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Africa
Al-Shabab bans Red Cross from Somalia
Armed Islamist group accuses organisation of distributing outdated food and "betraying the trust" of its fighters.
Last Modified: 30 Jan 2012 21:17
Al-Shabab allege that the Red Cross was distributing outdated food in Somalia [@HSMPress]

Somalia's al-Shabab has banned the International Committee of the Red Cross (ICRC), ordering it to close its emergency relief operations in the regions it controls.

The armed Islamist said in a statement on Monday that it had "decided to fully terminate the contract" of the ICRC, claiming the organiation had handed out outdated food and had "falsely accused the mujahideen [al-Shabab] of hindering food distribution".

Al-Shabab control large parts of south and central Somalia, a region the UN says is currently experiencing the world's worst humanitarian crisis, with three areas still categorised as famine zones affecting nearly 250,000 people.

The ICRC had already suspended food aid to 1.1 million people in southern and central Somalia earlier this month, due to obstruction by local armed groups, including in al-Shabab-controlled regions.

The aid suspended included food as well as seeds for farmers, and was intended to be given to the thousands struggling from years of war and the impact of a devastating drought that has ravaged Somalia since October 2010.

However, the ICRC had continued to provide emergency aid including supporting health programmes and providing clean water.

Al-Shabab said the ICRC had "betrayed the trust" of the fighters, and said it had set fire to "nearly 2,000 metric tonnes of expired ICRC rations intended for distribution".

On Twitter, al-Shabab's press office tweeted that the group's Office for Supervising the Affairs of Foreign Agencies said "a thorough inspection of ICRC warehouses revealed that 70 per cent of the food stored for distribution was deemed unfit for human consumption".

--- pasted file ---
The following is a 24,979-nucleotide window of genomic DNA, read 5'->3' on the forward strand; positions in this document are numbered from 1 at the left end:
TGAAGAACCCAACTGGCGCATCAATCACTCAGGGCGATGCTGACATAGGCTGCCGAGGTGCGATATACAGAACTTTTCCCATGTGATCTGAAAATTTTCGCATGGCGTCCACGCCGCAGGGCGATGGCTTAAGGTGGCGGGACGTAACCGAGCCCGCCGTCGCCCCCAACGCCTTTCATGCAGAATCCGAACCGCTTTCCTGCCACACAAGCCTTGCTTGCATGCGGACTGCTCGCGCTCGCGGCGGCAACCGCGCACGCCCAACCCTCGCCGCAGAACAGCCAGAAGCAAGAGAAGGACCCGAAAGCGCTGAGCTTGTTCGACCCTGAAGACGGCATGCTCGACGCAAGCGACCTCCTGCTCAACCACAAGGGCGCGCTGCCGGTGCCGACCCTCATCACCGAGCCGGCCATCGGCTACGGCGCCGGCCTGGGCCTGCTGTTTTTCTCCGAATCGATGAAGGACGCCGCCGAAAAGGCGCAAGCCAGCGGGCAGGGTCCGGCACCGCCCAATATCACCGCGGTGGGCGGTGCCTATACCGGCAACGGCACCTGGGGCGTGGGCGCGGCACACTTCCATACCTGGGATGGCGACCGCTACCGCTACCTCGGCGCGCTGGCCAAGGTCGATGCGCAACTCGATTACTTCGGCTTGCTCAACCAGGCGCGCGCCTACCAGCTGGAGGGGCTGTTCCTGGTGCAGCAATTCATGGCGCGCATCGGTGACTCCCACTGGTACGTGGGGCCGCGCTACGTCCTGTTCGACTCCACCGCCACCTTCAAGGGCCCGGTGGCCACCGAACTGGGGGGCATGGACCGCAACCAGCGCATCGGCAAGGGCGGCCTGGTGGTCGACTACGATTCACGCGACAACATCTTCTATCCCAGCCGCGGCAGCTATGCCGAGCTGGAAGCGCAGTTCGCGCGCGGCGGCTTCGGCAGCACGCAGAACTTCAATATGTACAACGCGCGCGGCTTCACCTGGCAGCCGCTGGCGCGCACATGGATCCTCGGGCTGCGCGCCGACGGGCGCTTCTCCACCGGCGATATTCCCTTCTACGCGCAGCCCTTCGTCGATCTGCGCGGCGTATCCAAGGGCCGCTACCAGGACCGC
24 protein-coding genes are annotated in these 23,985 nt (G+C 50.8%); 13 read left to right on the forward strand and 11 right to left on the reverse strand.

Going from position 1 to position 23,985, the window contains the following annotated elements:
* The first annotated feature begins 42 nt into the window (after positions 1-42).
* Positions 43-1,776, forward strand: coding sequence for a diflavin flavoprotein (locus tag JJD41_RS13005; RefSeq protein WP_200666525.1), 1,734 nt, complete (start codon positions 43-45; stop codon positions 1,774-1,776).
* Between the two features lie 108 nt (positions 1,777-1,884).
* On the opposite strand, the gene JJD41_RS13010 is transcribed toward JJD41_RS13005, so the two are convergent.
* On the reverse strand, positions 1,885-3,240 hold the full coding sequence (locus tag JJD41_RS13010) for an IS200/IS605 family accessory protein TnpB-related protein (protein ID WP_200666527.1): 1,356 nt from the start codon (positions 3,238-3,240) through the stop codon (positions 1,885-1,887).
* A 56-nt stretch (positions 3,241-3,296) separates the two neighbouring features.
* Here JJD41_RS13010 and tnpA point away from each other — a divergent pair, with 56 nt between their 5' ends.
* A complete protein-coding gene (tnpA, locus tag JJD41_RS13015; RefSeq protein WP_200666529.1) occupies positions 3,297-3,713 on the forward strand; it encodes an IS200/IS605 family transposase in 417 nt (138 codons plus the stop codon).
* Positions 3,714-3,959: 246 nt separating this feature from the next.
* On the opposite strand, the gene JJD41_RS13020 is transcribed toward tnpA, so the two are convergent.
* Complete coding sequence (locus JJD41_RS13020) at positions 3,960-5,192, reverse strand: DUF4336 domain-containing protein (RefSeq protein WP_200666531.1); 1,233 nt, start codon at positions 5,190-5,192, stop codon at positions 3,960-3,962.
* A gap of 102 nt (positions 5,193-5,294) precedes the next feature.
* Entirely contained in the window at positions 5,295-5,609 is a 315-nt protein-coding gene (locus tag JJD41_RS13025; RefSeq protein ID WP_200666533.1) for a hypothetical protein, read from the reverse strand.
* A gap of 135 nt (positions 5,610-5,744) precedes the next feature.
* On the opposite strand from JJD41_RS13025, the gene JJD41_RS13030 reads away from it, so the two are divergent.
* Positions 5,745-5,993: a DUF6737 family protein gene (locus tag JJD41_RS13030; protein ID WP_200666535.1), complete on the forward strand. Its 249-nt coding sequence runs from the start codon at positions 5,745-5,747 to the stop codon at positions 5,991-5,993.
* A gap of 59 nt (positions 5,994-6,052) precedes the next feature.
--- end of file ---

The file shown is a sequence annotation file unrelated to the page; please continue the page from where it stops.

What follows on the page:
Prominent journalist murdered

Meanwhile, the human rights group Amnesty International (AI) urged the international community on Monday to call on the Somali authorities to bring to justice those responsible for attacks on journalists after the latest killing of a Mogadishu reporter.

Hassan Osman Abdi, director of the Shabelle Media Network, was shot by unidentified men outside his home in the city's Wadajir district on Saturday evening. He reportedly died on his way to hospital.

The reporter, also known as 'Hassan Fantastic', is the second journalist to be killed in the last six weeks in Somalia.

Nazanine Moshiri, Al Jazeera's East Africa correspondent, who had interviewed Abdi in the past, said: "He was extremely brave talking to Al Jazeera on camera using his real name ... he actually told me he did not care what happened to him, and he simply had to speak to truth."

The Somali authorities say they are investigating his killing.

"The numerous attacks on journalists in Somalia have been part of an attempt to silence reporting about human rights abuses by all parties to the conflict in the country," Erwin van der Borght, AI’s director for Africa, said.

"Despite Somalia’s Transitional Federal Government's promises to investigate these killings, no one has ever been brought to justice for such acts.

"It’s time that the international community takes concrete measures to tackle impunity for the killings of journalists in the country and other human rights abuses.

"Anyone found responsible for committing or ordering the killings must be brought to justice, in fair trials and without the application of the death penalty."

New approach to Somalia

In-depth coverage of the regional political crisis

Somalia, ravaged by nearly uninterrupted civil war for the past two decades, is one of the most dangerous places in the world for aid workers and one of the regions that needs them most.

In February 2012 the United Kingdom will host up to forty governments, the UN and regional bodies like the AU for the London Somalia conference in a bid to resolve the deteriorating situation in Somalia, 

In November 2011, al-Shebab ordered shut 16 UN and other international aid agencies after raiding several of their offices, banning organisations it deemed "engaged in activities deemed detrimental to the attainment of an Islamic state".

Those raids left just a handful of aid agencies able to operate in rebel-held areas, including the now-banned ICRC and Medecins Sans Frontieres (Doctors without Borders).

Armies from neighbouring countries are converging on al-Shebab, with Kenyan troops crossing into Somalia from the far south in October, and Ethiopian troops marching in from the south and west in November.

The African Union Mission in Somalia has about 10,000 troops - from Uganda, Burundi and Djibouti - in the Somali capital Mogadishu to protect the fragile Western-backed Somali government.

Source:
Al Jazeera and agencies
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